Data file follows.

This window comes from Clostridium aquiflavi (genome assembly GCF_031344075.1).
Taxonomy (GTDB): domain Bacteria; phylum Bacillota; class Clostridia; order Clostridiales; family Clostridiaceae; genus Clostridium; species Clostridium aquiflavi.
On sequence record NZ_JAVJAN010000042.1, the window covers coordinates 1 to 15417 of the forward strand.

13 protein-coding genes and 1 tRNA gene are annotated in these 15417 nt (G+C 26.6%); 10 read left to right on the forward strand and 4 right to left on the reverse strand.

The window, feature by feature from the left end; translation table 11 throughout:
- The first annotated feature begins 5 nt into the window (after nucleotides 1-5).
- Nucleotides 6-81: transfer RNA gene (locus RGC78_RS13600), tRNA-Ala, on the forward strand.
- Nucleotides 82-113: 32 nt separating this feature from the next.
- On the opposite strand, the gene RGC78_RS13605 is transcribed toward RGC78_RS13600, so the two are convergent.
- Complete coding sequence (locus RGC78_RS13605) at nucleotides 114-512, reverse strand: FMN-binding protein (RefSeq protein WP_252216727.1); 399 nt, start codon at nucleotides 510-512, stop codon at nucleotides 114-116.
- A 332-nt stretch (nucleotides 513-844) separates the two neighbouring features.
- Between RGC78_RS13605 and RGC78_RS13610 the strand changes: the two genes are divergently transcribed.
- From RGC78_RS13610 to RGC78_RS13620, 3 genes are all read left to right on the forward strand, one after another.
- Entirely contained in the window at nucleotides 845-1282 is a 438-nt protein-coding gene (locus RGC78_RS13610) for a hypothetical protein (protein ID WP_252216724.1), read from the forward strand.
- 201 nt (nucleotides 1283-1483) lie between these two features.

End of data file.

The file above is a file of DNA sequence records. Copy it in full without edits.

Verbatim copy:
This window comes from Clostridium aquiflavi (genome assembly GCF_031344075.1).
Taxonomy (GTDB): domain Bacteria; phylum Bacillota; class Clostridia; order Clostridiales; family Clostridiaceae; genus Clostridium; species Clostridium aquiflavi.
On sequence record NZ_JAVJAN010000042.1, the window covers coordinates 1 to 15417 of the forward strand.

13 protein-coding genes and 1 tRNA gene are annotated in these 15417 nt (G+C 26.6%); 10 read left to right on the forward strand and 4 right to left on the reverse strand.

The window, feature by feature from the left end; translation table 11 throughout:
- The first annotated feature begins 5 nt into the window (after nucleotides 1-5).
- Nucleotides 6-81: transfer RNA gene (locus RGC78_RS13600), tRNA-Ala, on the forward strand.
- Nucleotides 82-113: 32 nt separating this feature from the next.
- On the opposite strand, the gene RGC78_RS13605 is transcribed toward RGC78_RS13600, so the two are convergent.
- Complete coding sequence (locus RGC78_RS13605) at nucleotides 114-512, reverse strand: FMN-binding protein (RefSeq protein WP_252216727.1); 399 nt, start codon at nucleotides 510-512, stop codon at nucleotides 114-116.
- A 332-nt stretch (nucleotides 513-844) separates the two neighbouring features.
- Between RGC78_RS13605 and RGC78_RS13610 the strand changes: the two genes are divergently transcribed.
- From RGC78_RS13610 to RGC78_RS13620, 3 genes are all read left to right on the forward strand, one after another.
- Entirely contained in the window at nucleotides 845-1282 is a 438-nt protein-coding gene (locus RGC78_RS13610) for a hypothetical protein (protein ID WP_252216724.1), read from the forward strand.
- 201 nt (nucleotides 1283-1483) lie between these two features.